Sri Lankan health officials are warning the public of the increases of the deadly bacterial infection, Melioidosis, and the risks particularly after the recent floods, landslides and upcoming monsoon season.

Sri Lanka/CIA
Sri Lanka/CIA

According to health officials, through May 2016, 28 cases have been reported. This compares to recent years–2011 (6 cases during entire year), 2012 (5), 2013 (10), 2014 (23) and 65 cases last year.

Senior Lecturer in Microbiology at the Medical Faculty, University of Colombo, Dr. Enoka Corea said, “With early identification of Melioidosis, the patients can be treated effectively and deaths prevented,” she says, pointing out that the mortality rate is a shockingly high 1 in 4 among those stricken by this disease. This is way higher than the number of lives that Leptospirosis or Dengue claims.

“While there has been an ‘exponential’ rise in cases in recent times, in the five months of this year alone, 6 deaths have occurred due to Melioidosis”.

Melioidosis (also known as Whitmore disease and Nightcliff gardener’s disease) is caused by the bacterium, Burkholderia pseudomallei. The disease though somewhat rare has been seen in areas of Southeast Asia and Northern Australia, particularly after heavy rains. In Thailand it is considered a disease of rice farmers.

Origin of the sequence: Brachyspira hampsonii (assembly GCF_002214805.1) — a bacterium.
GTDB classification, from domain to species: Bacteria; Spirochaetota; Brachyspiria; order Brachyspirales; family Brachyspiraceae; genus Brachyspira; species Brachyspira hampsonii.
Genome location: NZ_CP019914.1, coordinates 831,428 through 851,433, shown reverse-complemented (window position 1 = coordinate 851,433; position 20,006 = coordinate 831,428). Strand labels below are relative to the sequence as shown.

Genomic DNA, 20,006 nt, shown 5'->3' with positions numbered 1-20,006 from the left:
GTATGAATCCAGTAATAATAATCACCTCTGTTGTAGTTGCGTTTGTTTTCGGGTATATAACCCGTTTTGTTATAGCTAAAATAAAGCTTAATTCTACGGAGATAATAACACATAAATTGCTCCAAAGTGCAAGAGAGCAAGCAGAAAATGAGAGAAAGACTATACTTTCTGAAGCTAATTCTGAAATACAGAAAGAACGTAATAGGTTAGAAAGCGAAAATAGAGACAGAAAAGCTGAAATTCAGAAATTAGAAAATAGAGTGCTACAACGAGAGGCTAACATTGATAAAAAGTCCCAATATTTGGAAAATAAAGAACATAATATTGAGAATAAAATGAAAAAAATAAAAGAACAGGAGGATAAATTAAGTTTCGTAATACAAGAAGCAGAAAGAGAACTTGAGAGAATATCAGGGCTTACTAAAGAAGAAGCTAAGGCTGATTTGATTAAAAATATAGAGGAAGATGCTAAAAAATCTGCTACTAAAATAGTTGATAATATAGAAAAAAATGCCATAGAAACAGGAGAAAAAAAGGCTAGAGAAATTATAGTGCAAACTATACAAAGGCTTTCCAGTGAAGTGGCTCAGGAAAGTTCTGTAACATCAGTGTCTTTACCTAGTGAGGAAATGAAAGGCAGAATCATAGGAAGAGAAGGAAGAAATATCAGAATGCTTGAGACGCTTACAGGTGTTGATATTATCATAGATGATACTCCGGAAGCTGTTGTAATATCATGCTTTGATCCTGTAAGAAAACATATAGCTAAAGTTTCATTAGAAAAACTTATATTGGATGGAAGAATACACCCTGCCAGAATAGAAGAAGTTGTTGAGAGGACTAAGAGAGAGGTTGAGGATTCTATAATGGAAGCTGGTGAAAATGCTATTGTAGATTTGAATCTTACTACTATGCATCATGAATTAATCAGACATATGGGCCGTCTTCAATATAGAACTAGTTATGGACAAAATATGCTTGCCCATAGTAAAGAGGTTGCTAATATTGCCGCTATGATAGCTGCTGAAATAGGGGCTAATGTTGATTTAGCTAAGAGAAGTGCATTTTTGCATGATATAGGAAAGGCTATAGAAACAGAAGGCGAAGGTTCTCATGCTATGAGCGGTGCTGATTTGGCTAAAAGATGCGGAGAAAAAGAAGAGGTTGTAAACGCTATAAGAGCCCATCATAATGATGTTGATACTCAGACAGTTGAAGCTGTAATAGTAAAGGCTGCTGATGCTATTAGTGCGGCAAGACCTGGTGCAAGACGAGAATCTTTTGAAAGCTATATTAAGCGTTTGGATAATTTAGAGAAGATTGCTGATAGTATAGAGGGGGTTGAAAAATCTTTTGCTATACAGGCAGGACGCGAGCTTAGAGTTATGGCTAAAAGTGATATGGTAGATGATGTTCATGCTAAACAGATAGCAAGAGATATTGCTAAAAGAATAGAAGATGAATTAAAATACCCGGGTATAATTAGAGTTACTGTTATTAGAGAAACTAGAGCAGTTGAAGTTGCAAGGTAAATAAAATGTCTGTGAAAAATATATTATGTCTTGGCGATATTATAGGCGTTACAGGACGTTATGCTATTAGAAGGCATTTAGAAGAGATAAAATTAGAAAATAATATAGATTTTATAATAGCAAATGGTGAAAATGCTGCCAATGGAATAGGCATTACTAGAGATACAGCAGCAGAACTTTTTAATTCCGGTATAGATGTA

The organism is saprophytically found in soil and water. People usually get infected by contact with contaminated soil or water through skin wounds, inhalation or rarely through ingestion of contaminated water.

Person to person transmission can occur through contact with blood and body fluids of an infected person.

Depending on how heavy the infection incubation can range from hours to weeks. Infection may show nosymptoms but it can quickly progress to disseminated disease involving skin and a variety of organs.

Pneumonia from B. pseudomallei can be seen either in acute or chronic disease. Chronic pulmonary meloidosis may present itself years after exposure and can mimic tuberculosis.

Fatality rates of melioidosis can reach up to 75 percent even with appropriate antibiotic treatment. Fatalities are particularly greater in those with underlying conditions like diabetes mellitus or renal disease.

People at higher risk of contracting this disease are those with jobs or hobbies that increase their exposure to contaminated soil and water like military, construction, farmers, eco-tourists and other adventure travelers.

Prevention is based on avoiding exposure of cuts and other trauma with soil and water in endemic areas. This is especially important if the person has an underlying disease. The use of boots and gloves are recommended for people whose work involves contact with soil and water, like farmers.